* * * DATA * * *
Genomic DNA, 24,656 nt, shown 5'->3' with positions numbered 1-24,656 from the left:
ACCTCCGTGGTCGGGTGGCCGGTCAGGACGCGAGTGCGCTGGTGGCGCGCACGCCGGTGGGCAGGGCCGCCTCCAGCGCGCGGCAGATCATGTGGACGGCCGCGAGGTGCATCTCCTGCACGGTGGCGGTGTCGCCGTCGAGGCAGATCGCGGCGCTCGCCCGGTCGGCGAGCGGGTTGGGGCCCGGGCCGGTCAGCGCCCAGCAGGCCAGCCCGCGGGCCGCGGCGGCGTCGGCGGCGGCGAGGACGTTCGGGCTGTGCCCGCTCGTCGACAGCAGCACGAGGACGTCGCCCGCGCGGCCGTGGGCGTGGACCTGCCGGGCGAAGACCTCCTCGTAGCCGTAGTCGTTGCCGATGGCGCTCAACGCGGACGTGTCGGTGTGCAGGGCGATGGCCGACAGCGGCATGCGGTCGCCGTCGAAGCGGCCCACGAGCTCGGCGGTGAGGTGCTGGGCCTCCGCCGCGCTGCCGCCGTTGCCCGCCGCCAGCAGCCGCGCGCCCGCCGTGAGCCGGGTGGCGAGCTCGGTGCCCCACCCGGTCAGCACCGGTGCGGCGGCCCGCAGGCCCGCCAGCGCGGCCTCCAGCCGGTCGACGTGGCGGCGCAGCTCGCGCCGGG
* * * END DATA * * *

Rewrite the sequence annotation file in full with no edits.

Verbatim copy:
Genomic DNA, 24,656 nt, shown 5'->3' with positions numbered 1-24,656 from the left:
ACCTCCGTGGTCGGGTGGCCGGTCAGGACGCGAGTGCGCTGGTGGCGCGCACGCCGGTGGGCAGGGCCGCCTCCAGCGCGCGGCAGATCATGTGGACGGCCGCGAGGTGCATCTCCTGCACGGTGGCGGTGTCGCCGTCGAGGCAGATCGCGGCGCTCGCCCGGTCGGCGAGCGGGTTGGGGCCCGGGCCGGTCAGCGCCCAGCAGGCCAGCCCGCGGGCCGCGGCGGCGTCGGCGGCGGCGAGGACGTTCGGGCTGTGCCCGCTCGTCGACAGCAGCACGAGGACGTCGCCCGCGCGGCCGTGGGCGTGGACCTGCCGGGCGAAGACCTCCTCGTAGCCGTAGTCGTTGCCGATGGCGCTCAACGCGGACGTGTCGGTGTGCAGGGCGATGGCCGACAGCGGCATGCGGTCGCCGTCGAAGCGGCCCACGAGCTCGGCGGTGAGGTGCTGGGCCTCCGCCGCGCTGCCGCCGTTGCCCGCCGCCAGCAGCCGCGCGCCCGCCGTGAGCCGGGTGGCGAGCTCGGTGCCCCACCCGGTCAGCACCGGTGCGGCGGCCCGCAGGCCCGCCAGCGCGGCCTCCAGCCGGTCGACGTGGCGGCGCAGCTCGCGCCGGG